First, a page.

Friday, March 17, 2017

A Routine Blog

In ancient times, life was simple. Wake up, go hunt for food, eat food, retire to cave to sleep, repeat next day.  Nowadays it's much more complicated. Now you have to throw in doctor's appointments, driving kids to and from soccer games, wash dozens of loads of laundry, figure out whether that food you bought a week ago is still safe to eat, mow yard.  Well, you get the idea.

Years ago I read this news article about how we're civilizing ourselves to death and we need to simplify our lives to make it better (and to survive without going crazy).
So I decided then that the way to simplify is to establish routines.   I became very good at building these routines and have quite a few that I string together to navigate this modern world.  In many ways, it's similar to those ancient humans in that I'll get up, do my routine, go to sleep and repeat the next day. 

These routines are not regimented. In their words I don't tie a chore to a specific time (usually), but more likely have a general reference to when it should be done. So instead of saying I'll do it at 10 a.m., I instead just say I'll do it in the morning. 

For example, my Sunday routine is to do most of the chores I don't want to do during the week. I can tell you with almost 90% accuracy that I did my laundry on Sunday 20 years ago. That's part of my Sunday routine and it hasn't wavered in decades. Likewise, I can assure you that 10 years ago I did my grocery shopping Sunday morning after eating breakfast.

Now some people would say this is more of a rut.  Well, perhaps to a point.  However, there are certain caveats to my routines that allow me to not view them as monotonous but as ways to live a simple, happy life.  
A big factor in my life has always been to be willing to do something on impulse.  So if my childhood friend Andrea said I should walk out on the ice to see what that thing was sticking out of it, well, I'd do it (and as you suspected fall through the ice).  Oh, yeah, it's led to some problems.

For example, when I was in the Army and punched out a window in the barracks to celebrate my birthday, yes, I paid a price.  However, I firmly believe that although mainly painful, a lot of these experiences were essential in how my life played out.  After all, one of my two theme songs for my life is Jim Croce's "Hard way every time."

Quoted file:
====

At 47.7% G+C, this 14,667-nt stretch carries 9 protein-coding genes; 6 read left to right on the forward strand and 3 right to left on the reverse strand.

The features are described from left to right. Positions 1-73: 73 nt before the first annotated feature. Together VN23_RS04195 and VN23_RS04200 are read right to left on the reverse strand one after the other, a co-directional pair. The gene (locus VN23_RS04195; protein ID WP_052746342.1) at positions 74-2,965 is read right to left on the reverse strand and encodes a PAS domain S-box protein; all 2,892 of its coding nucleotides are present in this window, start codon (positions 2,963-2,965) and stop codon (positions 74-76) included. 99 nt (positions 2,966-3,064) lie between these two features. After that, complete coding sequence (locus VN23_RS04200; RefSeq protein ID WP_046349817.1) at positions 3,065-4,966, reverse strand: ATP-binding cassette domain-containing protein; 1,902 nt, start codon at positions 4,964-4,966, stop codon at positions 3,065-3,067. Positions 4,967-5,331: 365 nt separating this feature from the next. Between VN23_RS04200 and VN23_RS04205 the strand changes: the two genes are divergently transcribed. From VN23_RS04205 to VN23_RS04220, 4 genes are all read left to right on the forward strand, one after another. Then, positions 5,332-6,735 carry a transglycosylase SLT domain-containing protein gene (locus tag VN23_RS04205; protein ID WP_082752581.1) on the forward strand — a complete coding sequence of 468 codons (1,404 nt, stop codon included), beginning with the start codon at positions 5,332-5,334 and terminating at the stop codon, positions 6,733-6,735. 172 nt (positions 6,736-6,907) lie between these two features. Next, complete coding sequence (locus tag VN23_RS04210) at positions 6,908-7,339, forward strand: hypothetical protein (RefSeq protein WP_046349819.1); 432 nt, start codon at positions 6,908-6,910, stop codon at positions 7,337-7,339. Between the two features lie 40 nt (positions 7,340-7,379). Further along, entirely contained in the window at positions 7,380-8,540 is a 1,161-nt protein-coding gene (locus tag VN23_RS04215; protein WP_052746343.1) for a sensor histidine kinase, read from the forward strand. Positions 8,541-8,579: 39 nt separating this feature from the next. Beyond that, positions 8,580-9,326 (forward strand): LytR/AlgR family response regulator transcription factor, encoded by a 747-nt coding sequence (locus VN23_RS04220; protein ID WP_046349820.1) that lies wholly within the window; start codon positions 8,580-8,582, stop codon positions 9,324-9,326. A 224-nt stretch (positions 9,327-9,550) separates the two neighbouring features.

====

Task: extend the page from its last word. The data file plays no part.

So although I have specific routines that I use every day, I insist that if something comes up that would be fun, great, whatever, I'm willing to break from routine. In other words, if Pat Benatar (you read my blog about her, right?) showed up some Sunday morning and begged me to go spend the day with her, well, screw the laundry!
Okay, okay, here's an example of a daily routine.  On Sunday it's: eat breakfast and simultaneously read some newsletter/magazine; catch up on news on TV; promote books on computer; groceries; jog; outdoor chores; laundry; vacuum; write; decompress with a few beers and a video. Whew.
Another caveat is that routines may need to be adjusted.  For example, I retired as an academic advisor.  So I adjusted my routine of going to bed at 12:30 a.m. and getting up at 6:15 a.m.  Now I go to bed around 1 a.m. and get up…whenever.  Ahhhhh.

Oh yes, routines have had an effect on relationships, as you probably guessed.
One women was absolutely livid that I did my laundry every Sunday. It didn't seem to matter to her that if she wanted to do something fun (like sex) I was willing to adjust.  She just went bonkers.

Another wasn't pleased that every Saturday morning I went to the gym to play basketball with my friends (back then, not now.  My knees resisted so I've adjusted).  I had been doing this for years, but I had only been with her for months.  You can guess which one I kept.
So as you can see, routines may be difficult to navigate with friends and family, but overall they’re pretty handy for simplifying your life.
Sorry, I had to include my routine James Thurber cartoon.

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